Dawn Arbo suffers from chronic pain. It began after a skiing accident when she was a teenager.
Arbo said, "I was 16 at the time when I cracked a vertebra in my neck."
Four years ago, she started having pain in her hands.
"I was diagnosed with carpal tunnel in both wrists," Arbo said, "It got to the point where I couldn't even squeeze my shampoo bottle in the morning."
For years she used medications to ease her pain.
"They put me on all kinds of medication," Arbo told 2 Works for You. "Some of it worked. Some of it didn't."
At times those medications included opiates.
She said, "I don't want to live on that stuff every day."
Oklahoma's medical marijuana law offered Arbo an alternative way to treat chronic pain.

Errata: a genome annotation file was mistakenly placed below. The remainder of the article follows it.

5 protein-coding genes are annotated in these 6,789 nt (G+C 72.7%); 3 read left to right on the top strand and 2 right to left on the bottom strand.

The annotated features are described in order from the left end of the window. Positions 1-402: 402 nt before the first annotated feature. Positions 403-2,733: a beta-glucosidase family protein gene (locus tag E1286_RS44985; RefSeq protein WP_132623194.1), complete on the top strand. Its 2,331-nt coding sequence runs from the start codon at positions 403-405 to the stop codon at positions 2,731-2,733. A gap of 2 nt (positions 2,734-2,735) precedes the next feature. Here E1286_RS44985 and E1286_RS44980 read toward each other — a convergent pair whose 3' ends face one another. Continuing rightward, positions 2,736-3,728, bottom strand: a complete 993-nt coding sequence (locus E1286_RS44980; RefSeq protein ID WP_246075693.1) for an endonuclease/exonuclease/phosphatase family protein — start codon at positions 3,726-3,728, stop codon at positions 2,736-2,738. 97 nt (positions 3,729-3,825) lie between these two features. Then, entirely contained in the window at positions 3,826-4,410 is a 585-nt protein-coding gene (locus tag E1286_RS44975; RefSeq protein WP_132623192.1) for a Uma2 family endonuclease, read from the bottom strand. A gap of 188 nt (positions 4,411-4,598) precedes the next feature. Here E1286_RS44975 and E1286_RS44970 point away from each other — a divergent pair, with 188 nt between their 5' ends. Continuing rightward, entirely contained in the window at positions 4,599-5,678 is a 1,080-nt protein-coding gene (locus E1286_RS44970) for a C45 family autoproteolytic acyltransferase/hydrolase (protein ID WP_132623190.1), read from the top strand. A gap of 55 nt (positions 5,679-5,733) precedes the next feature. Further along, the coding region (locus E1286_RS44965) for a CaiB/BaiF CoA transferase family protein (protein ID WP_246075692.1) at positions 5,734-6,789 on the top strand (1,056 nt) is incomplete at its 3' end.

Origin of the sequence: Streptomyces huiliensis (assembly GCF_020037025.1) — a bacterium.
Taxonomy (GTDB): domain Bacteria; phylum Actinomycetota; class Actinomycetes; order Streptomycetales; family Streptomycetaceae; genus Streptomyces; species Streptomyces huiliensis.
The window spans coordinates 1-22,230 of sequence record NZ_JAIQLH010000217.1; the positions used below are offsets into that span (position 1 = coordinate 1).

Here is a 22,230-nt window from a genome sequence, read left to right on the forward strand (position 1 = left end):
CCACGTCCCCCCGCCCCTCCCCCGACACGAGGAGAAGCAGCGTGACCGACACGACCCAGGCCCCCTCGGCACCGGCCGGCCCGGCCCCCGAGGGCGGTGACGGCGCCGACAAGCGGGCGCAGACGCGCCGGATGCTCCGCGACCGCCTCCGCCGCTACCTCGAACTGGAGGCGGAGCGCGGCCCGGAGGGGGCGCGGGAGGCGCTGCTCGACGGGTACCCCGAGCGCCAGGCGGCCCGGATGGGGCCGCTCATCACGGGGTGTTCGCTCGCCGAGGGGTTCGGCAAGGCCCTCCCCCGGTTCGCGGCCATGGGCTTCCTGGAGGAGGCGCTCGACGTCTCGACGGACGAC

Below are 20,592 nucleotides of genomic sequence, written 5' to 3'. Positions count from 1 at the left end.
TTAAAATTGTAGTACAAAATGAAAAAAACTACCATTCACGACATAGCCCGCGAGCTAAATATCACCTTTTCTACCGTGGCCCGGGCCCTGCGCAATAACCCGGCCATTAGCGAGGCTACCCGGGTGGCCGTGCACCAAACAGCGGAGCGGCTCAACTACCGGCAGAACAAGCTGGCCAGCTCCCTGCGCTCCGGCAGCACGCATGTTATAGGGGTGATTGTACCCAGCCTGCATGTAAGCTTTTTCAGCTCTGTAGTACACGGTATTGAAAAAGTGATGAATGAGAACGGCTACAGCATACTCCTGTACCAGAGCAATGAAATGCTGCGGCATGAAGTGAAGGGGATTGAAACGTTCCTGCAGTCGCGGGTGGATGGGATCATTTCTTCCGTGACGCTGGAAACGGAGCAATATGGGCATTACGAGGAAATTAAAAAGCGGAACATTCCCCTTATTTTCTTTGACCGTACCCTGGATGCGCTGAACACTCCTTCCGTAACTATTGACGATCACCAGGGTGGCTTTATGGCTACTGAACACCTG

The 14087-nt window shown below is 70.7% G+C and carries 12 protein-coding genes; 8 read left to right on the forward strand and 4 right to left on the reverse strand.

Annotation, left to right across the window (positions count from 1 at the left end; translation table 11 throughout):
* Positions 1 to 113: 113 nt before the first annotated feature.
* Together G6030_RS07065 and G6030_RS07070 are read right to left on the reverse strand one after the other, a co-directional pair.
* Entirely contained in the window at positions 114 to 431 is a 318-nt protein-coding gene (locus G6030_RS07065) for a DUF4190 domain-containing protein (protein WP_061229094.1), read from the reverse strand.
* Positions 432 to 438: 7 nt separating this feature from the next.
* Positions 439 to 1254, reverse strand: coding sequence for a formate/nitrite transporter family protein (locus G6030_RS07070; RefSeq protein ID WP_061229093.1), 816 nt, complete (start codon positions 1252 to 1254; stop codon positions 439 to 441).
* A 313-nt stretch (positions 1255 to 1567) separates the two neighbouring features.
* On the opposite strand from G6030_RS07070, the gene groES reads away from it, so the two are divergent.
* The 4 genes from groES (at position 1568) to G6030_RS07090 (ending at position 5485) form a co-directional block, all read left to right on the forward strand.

She said she now uses a CBD tincture. She explains, "There is no THC in it." She also used a topical ointment.
Like many turning to medical marijuana, she feared what would happen if her work knew how she treated her pain.
So, she left her old job to open a medical marijuana dispensary in Claremore.
Arbo said others suffering chronic pain, and especially older people, want alternative chronic pain relief, but they are deeply concerned about potential problems at work like failing a drug test.
"That is one of the majority of problems that I'm hearing, because they have to keep their jobs," Arbo said. "You have to support your family."
Oklahoma's medical marijuana law allows employers to take action against a medical marijuana license holder if that person uses or possesses marijuana at their place of employment.
Employers cannot take action against an employee solely for having a medical marijuana license, or results of their drug test shows positive for marijuana or its components.
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